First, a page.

Mk IX Spitfires of 126 Squadron, led by Wing Commander Pete Brothers, race back to RAF Culmhead after a low-level attack on enemy transport in Normandy, June 1944.
Like the Messerschmitt 109, its great adversary throughout almost six years of aerial combat, the Spitfire was a fighter par excellence. Good as many other types may have been, these two aircraft became symbols of the two opposing air forces they represented. Their confrontation, which began in 1940 during the Battle of Britain, continued without interruption until the last days of World War Two.
From an air force teetering on extinction in the dark days of 1940, by the summer of 1944 the pilots of RAF Fighter Command had fought their way back to become top dogs. And when the invasion of northern France came, they swept over the beaches in force, cutting deep into enemy occupied territory, hammering the enemy in the air and on the ground.
Key to this air superiority was the supreme performance of the Spitfire, its ability to out-fly the Luftwaffe’s best, and the leadership of the pilots who had survived the early air battles of the war. Among the best was 26 year old Pete Brothers, by 1944 a highly successful and experienced fighter pilot commanding his own Wing. Having fought through the battles of France and Britain, now with a clutch of air victories to his credit, in 1944 he took command of first the Exeter Wing, and then the Culmhead Wing, ideally placed to support the coming invasion of Normandy.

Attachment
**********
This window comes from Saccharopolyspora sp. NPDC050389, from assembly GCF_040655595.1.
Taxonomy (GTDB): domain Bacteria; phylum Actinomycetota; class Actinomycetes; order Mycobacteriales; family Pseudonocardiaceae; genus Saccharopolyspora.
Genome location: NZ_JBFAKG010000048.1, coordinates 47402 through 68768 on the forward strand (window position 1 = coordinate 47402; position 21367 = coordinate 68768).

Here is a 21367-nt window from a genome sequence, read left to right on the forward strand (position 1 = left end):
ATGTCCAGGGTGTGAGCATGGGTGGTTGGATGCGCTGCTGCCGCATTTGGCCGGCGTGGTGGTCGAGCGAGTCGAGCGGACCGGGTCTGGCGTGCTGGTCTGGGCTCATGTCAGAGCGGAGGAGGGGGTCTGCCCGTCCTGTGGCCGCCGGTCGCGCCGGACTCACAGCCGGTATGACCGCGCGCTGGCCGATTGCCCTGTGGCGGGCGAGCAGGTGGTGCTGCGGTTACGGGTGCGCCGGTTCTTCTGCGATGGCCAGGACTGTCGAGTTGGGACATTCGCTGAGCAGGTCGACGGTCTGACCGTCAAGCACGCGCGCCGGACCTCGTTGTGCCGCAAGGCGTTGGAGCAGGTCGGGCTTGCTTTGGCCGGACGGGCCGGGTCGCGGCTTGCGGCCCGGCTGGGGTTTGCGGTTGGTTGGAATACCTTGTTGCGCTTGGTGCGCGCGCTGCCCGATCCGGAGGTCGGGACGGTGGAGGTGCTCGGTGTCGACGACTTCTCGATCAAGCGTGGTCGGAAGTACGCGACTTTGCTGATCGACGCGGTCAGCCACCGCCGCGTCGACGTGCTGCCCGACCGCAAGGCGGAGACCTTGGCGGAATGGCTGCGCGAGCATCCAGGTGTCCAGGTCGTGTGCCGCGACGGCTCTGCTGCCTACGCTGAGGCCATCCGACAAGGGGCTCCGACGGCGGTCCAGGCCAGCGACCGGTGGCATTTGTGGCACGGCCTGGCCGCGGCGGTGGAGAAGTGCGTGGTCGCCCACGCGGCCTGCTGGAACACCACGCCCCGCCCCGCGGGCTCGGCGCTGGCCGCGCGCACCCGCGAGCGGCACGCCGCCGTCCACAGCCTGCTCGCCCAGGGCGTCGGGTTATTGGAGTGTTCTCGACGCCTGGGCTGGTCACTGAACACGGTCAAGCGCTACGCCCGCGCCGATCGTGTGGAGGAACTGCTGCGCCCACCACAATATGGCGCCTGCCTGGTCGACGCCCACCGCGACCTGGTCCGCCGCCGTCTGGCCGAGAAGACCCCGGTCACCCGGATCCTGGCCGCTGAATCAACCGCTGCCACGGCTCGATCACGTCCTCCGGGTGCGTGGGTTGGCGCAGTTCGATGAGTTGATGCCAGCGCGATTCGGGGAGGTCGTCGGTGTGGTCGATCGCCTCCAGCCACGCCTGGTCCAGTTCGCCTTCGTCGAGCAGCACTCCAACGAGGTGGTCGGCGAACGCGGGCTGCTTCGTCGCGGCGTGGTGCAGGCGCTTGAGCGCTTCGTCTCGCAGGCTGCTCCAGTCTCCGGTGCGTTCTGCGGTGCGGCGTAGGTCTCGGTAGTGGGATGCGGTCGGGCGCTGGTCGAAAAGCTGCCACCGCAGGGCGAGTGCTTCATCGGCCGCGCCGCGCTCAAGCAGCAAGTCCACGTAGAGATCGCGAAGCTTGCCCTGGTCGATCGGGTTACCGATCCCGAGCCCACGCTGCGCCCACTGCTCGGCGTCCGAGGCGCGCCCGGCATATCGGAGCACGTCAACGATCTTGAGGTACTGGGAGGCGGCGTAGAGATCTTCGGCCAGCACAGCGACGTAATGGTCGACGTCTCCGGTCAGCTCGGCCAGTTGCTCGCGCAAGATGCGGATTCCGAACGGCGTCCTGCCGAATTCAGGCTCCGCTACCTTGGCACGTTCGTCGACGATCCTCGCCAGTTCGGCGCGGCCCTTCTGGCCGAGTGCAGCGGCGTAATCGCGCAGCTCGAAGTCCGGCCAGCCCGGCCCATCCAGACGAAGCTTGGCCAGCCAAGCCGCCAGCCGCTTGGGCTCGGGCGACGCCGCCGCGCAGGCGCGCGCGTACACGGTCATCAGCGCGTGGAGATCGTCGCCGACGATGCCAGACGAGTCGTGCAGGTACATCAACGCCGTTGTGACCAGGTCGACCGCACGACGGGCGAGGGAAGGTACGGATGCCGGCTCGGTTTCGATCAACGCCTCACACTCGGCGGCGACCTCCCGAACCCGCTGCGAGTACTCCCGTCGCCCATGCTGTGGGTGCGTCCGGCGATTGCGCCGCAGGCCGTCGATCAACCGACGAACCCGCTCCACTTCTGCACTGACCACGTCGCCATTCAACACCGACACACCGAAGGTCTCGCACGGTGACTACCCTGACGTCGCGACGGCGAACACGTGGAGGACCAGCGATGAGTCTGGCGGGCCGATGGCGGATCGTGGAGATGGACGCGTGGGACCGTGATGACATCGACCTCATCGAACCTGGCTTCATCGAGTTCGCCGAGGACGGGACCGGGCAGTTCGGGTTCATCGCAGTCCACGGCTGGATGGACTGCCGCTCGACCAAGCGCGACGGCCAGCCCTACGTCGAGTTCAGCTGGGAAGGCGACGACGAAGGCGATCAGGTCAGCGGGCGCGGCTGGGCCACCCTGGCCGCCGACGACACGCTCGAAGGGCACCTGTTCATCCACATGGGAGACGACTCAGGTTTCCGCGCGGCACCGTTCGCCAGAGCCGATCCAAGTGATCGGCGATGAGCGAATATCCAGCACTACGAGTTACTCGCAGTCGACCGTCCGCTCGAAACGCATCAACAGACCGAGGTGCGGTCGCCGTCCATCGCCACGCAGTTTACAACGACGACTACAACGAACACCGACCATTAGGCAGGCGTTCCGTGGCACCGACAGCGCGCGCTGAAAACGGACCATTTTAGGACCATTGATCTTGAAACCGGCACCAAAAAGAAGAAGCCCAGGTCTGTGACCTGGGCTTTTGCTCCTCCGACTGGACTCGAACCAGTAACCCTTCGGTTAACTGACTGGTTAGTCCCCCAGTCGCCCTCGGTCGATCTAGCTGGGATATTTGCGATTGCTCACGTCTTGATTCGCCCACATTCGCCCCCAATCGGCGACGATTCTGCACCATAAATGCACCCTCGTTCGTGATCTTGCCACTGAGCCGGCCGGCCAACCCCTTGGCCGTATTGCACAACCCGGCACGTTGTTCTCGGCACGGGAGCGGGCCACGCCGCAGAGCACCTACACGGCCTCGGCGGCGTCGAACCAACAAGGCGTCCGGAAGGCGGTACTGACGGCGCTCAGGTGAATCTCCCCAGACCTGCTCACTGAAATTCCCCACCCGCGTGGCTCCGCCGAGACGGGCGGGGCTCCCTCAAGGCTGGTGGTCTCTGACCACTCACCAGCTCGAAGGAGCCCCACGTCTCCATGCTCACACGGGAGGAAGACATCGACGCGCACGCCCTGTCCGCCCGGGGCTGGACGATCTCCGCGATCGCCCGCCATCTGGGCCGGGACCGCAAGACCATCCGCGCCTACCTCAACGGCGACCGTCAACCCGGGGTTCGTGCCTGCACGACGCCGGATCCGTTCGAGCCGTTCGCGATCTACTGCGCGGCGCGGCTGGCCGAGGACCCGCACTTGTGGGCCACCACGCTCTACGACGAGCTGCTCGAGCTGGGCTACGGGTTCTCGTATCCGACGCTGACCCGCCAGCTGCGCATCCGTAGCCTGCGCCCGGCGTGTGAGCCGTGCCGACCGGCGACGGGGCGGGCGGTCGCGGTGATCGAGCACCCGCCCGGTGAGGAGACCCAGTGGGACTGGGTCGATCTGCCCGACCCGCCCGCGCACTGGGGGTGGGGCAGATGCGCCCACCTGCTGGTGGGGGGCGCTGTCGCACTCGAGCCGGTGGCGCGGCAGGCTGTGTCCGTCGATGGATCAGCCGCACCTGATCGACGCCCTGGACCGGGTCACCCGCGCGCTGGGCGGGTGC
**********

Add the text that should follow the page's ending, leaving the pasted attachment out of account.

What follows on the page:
Nick Trudgian’s striking painting recreates a typical scene as Mk IX Spitfires of 126 Squadron, led by Wing Commander Pete Brothers, race back to RAF Culmhead after a low-level attack on enemy transport in Normandy. The Culmhead Spitfire Wing flew constant armed attacks in support of the invasion from D-Day, June 6 1944, till the first improvised strips were established in France a few weeks following the invasion.
This beautiful aviation print, contrasting the frenetic pace of war with a restful English coastal landscape, evokes the memory of a legendary fighter aircraft that, flown by gallant pilots, helped change the course of history. Prints are signed by Pete Brothers and two other pilots who flew Spitfires in combat during World War II.
Each print of BACK FROM NORMANDY is hand signed by THREE highly distinguished pilots who flew Spitfires during the summer of 1944.
Air Commodore PETE BROTHERS
Lieutenant General Baron MIKE DONNET
Squadron Leader ARTHUR “JOE” LEIGH